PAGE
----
Although financial conditions have managed to recover from the credit meltdown with the help of the Federal Reserve, fewer than one in four Americans have enough savings to cover expenses for at least six months.
Between high unemployment rates and stagnant wages, many people in the country lack the funds to protect themselves from financial hardships. According to a new survey from Bankrate.com, only 24 percent of Americans have enough money set aside to cover expenses for half a year. Even worse, 50 percent of people polled do not have enough savings to last for three months, while 27 percent have no emergency savings at all. Twenty-three percent said they had some savings, but less than three months’ expenses.
Financial advisors often advocate an emergency savings fund of around eight to twelve months. The simple reason for this is that it takes the average unemployed person about 37 weeks to find a new job. That is below the high of 41 weeks seen in recent years, but well above historical standards of 10 to 20 weeks.
In comparison, only 39 percent of Americans had at least three months’ expenses saved up before the Great Recession. While that number has improved, it remains relatively unchanged over the past three years, despite personal finances improving in other areas.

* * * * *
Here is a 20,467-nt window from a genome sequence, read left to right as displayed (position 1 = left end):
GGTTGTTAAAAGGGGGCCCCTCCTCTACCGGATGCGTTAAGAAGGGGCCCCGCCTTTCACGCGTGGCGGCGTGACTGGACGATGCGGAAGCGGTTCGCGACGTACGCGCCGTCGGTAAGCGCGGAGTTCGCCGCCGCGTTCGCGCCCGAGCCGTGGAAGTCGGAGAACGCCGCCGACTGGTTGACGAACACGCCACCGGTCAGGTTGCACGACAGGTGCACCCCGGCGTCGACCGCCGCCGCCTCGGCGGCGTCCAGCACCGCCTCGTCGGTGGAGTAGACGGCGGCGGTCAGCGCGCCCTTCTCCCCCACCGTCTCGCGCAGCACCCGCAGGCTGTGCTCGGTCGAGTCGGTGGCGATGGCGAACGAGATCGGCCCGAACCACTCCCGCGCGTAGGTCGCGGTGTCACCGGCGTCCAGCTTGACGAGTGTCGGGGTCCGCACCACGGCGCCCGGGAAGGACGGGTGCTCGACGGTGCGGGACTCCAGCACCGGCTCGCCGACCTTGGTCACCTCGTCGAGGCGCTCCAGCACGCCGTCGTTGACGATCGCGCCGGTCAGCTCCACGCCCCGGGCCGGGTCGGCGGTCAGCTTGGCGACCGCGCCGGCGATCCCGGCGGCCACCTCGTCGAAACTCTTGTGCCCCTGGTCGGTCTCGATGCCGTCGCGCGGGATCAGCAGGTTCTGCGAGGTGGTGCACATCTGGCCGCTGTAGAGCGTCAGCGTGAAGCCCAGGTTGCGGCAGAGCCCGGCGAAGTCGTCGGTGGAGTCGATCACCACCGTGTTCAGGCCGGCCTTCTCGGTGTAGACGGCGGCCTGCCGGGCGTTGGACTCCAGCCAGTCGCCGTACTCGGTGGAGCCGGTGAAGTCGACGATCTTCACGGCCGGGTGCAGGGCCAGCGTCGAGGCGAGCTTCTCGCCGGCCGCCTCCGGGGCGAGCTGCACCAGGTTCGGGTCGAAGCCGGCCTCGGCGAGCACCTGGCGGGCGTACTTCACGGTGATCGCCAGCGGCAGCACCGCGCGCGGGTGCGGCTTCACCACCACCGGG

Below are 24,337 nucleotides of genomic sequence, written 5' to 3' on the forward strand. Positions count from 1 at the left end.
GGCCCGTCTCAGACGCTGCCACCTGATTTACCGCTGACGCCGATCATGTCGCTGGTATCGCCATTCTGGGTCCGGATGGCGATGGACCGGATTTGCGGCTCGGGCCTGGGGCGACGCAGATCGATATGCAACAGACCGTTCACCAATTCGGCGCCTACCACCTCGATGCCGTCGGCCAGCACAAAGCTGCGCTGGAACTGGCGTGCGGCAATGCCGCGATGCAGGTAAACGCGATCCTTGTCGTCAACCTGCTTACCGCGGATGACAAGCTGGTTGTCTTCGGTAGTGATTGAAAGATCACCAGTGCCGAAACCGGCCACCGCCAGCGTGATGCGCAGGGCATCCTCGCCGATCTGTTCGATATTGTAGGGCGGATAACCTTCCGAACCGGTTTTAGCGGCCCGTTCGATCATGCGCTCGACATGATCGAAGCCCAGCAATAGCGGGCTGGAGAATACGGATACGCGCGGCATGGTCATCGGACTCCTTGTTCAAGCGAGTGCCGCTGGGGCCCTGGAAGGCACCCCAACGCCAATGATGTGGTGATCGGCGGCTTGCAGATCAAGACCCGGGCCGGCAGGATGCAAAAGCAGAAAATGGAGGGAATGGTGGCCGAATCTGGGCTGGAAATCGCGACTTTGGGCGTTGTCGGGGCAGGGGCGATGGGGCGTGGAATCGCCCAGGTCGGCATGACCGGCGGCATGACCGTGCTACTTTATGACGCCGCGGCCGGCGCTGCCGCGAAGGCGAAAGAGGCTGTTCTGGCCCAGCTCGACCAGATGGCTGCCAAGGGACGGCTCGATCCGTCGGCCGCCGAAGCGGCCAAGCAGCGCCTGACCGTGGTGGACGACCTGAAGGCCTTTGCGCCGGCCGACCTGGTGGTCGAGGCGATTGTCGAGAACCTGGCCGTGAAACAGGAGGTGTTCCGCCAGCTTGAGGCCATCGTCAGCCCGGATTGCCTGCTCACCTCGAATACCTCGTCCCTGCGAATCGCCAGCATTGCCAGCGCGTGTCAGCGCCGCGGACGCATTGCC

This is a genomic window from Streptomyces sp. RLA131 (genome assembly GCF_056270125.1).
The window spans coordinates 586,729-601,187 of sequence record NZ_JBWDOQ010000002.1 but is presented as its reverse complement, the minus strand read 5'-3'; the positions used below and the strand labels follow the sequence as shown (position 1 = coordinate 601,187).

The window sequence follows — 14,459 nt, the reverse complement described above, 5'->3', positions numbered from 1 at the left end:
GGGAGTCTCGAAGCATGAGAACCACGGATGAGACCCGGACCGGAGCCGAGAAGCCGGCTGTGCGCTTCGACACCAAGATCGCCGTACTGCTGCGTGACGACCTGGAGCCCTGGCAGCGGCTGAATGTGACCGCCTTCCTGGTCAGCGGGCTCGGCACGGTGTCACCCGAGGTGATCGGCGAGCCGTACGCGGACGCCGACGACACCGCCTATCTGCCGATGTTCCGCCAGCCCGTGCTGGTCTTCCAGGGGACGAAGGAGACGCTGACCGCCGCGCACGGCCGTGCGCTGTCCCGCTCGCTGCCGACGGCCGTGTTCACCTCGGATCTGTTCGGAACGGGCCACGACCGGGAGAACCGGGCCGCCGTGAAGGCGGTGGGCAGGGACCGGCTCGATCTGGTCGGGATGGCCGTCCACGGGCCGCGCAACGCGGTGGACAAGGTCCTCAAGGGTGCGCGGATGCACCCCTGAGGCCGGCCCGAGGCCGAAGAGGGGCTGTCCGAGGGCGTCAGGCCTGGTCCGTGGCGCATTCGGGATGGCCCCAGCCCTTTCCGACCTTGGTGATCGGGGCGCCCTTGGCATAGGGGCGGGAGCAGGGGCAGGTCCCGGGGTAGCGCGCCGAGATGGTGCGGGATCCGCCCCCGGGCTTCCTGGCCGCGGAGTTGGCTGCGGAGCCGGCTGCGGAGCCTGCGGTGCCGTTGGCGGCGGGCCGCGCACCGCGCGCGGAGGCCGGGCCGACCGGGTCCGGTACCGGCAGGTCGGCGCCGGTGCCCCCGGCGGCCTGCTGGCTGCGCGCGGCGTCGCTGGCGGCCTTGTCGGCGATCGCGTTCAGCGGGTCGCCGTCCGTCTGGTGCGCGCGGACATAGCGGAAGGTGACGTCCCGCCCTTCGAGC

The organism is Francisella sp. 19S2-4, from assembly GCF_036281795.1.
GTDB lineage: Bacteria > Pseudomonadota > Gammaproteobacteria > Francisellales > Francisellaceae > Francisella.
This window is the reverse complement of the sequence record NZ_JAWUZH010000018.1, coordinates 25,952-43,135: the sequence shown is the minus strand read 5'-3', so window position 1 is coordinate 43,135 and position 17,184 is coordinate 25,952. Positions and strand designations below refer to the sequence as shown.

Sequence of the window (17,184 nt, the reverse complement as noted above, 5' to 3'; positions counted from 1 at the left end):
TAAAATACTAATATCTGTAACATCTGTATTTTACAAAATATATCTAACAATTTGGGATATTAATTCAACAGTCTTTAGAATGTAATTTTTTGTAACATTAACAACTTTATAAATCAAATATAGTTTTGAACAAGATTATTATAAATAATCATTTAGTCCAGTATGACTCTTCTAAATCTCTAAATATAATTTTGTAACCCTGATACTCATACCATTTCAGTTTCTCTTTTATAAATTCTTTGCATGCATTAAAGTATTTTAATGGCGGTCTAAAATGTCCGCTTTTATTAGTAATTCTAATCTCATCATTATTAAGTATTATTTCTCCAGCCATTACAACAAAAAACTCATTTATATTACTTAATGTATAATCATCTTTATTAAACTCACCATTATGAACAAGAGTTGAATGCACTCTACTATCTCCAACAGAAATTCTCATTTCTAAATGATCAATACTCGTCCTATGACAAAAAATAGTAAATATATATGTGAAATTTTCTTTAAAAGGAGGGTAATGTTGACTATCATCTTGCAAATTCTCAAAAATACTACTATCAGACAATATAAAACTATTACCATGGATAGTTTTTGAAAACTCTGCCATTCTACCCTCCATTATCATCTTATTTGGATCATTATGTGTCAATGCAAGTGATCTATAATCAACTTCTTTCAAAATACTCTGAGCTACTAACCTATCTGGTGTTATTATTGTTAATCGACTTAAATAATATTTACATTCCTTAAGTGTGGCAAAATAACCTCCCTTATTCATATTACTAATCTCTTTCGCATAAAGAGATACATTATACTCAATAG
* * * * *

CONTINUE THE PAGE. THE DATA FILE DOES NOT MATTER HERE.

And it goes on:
Greg McBride, senior financial analyst at Bankrate.com, explains in a press release, “We measure five key components of Americans’ financial security each month, and we routinely find that savings is the weakest area. People who are less comfortable with their savings now versus a year ago outnumber people who are more comfortable by a margin of nearly two-to-one. That’s especially jarring since people are feeling much more optimistic about other aspects of their finances.”
On the positive, Bankrate.com’s Financial Security Index reached a new high of 102.7 in June, logging its fourth consecutive month of gains when compared to the previous year. Only 17 percent reported a lower net worth from 12 months ago, while 26 percent had a higher net worth. Thirty percent of Americans feel more comfortable with their debt levels, and just one in five feel like their overall financial situation is worse now than one year ago, tied for the lowest reading.
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